Unlike for household assets, where we can simply use the asset composition of households, for liabilities we need to distinguish between loans taken out before the low policy rate environment and new loans. The interest saving effect arises only for new loans. While this distinction makes little difference for short term loans like overdrafts or consumer loans, it is important for mortgages. At the same time, mortgages are the single largest liability of households. Since we do not have access to representative data on the distribution of new loans taken out across the income distribution, we instead use aggregate monthly issuance of mortgages, consumer loans and overdrafts for all households complemented by the respective interest rates. Both data were obtained from the Bundesbank.8

Using total monthly issuance of different types of debts to all households in Germany and the corresponding interest rates, we can calculate the total interest payments of households during 2010-2014. Next we can compare this with a hypothetical case where the same amounts are assumed to be borrowed during 2003-2007. The difference between these two gives us the benefits accrued to households due to lower interest rates.

Figure 9 shows the monthly amount of borrowing by German households in aggregate. In total, Germans borrow about 70 billion Euro per month. Most of this comes in the form of overdrafts on checking accounts. Mortgages comprise about 15 billion Euro and consumption loans about five billion Euro per month.

Figure 10 shows the interest rates that households have to pay on each class of liabilities. As it is seen in the figure, interest rates on almost all types of debt instruments have declined during the last few years, although for some debt categories this decline has been surprisingly small. The pass through from policy rates to retail rates is asymmetric. All interest rates rise sharply in response to contractionary monetary policy (prior to the financial crisis), but only decline slowly or not at all in the recent low interest rate environment. Among the different debt categories, mortgage rates are more sensitive, whereas consumer loans and credit card debt show only very sluggish downward adjustment.9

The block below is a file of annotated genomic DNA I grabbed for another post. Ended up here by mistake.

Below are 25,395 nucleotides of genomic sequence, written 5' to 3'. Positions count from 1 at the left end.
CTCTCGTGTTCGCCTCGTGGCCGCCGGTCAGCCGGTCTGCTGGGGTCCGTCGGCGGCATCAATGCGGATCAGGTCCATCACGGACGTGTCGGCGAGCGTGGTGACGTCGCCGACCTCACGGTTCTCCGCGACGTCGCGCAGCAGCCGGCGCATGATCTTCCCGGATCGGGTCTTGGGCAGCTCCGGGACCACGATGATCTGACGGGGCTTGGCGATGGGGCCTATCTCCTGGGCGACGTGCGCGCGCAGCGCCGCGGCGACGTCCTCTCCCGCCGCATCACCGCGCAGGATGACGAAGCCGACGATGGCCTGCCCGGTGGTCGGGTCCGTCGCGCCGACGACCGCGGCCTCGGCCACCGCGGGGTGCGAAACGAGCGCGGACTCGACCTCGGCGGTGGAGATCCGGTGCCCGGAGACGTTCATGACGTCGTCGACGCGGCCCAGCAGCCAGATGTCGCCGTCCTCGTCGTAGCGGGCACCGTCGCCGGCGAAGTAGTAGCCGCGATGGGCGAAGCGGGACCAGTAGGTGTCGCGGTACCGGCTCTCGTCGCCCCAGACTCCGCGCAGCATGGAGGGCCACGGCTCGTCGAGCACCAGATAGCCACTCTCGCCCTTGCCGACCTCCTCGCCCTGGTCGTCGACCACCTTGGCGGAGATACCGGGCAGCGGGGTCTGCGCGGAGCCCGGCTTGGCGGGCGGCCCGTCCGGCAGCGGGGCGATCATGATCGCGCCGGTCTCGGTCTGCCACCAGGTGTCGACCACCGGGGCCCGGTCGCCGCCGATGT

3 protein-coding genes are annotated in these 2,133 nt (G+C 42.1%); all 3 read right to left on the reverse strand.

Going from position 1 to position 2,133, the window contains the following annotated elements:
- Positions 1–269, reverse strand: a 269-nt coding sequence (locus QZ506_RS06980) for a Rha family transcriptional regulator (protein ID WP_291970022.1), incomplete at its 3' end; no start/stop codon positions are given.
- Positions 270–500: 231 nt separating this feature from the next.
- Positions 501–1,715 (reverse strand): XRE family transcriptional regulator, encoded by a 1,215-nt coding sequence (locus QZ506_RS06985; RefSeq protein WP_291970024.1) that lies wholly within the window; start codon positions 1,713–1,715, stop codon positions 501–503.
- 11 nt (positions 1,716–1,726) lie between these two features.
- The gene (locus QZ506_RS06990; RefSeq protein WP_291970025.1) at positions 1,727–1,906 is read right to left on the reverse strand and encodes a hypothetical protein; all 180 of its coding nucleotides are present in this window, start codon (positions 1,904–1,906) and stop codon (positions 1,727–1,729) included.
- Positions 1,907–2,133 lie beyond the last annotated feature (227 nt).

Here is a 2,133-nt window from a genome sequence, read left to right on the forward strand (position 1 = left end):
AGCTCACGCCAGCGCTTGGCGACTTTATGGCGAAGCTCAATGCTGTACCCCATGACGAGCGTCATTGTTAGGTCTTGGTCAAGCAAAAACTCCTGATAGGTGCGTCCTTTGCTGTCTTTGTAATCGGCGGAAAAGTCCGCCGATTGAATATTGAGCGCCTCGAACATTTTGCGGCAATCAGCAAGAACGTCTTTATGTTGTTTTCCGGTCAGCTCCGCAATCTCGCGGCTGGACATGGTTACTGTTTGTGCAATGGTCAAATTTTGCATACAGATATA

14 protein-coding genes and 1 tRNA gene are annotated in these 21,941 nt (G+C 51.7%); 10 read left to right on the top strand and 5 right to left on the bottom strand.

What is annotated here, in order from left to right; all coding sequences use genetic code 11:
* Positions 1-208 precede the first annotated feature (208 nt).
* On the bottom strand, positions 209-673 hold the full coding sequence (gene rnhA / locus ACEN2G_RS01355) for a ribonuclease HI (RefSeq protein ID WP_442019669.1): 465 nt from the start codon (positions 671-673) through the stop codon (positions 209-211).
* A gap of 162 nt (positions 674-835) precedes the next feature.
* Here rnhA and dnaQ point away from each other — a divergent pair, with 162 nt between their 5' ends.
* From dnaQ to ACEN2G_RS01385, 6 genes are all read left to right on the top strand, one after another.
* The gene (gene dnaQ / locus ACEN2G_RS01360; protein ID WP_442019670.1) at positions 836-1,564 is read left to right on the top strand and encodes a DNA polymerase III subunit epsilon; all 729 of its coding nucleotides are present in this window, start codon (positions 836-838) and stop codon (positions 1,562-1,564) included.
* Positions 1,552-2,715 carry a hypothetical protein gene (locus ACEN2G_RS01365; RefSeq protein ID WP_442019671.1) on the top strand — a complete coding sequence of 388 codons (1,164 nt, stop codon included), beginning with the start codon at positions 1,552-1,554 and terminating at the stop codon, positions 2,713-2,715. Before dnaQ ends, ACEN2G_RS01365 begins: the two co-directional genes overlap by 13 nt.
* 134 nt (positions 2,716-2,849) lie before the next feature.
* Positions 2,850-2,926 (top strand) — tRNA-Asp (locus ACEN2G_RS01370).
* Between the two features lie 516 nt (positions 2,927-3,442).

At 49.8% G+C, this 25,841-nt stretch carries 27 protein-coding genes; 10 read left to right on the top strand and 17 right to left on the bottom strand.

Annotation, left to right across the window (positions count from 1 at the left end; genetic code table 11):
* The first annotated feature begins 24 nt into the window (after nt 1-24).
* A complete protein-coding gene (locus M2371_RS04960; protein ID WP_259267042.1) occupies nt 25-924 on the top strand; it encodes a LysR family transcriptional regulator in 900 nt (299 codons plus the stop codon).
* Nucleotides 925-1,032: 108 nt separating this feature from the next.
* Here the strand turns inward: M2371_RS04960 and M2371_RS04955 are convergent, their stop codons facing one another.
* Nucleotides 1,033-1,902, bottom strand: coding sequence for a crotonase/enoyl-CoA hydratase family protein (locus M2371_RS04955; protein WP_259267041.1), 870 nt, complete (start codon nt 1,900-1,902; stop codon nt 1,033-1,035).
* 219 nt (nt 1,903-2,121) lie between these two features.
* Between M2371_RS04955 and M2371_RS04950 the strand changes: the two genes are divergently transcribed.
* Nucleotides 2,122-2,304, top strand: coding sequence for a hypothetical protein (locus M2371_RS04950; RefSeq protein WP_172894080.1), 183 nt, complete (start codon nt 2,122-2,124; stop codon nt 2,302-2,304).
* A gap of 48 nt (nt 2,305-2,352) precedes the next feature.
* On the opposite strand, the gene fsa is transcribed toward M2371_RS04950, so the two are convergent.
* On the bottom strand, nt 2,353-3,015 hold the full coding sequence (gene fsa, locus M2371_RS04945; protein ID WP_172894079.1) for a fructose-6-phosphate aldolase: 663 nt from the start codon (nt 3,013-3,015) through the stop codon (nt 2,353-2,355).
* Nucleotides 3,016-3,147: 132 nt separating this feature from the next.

To calculate the interest payments, we assume a maturity of twelve months for consumption loans and one month for credit card debt. For mortgages, to be conservative, we only consider the interest payments from the time of issuance until the end of the period under study, i.e. December 2014. Finally, we sum up the interest payments of the issued loans during 2010-2014, and compare it with the total interest payments of exactly the same borrowing but under the assumption that the interest rates were equal to those of 2003-2007. The difference between these two is 19 billion Euro. This is the benefit from total borrowings of German households during the recent low-interest environment in comparison to the years prior to the crisis. The bulk of this benefit comes from mortgage borrowings, due to the longer maturity of mortgage loans and sharper decline in mortgage rates after 2009.10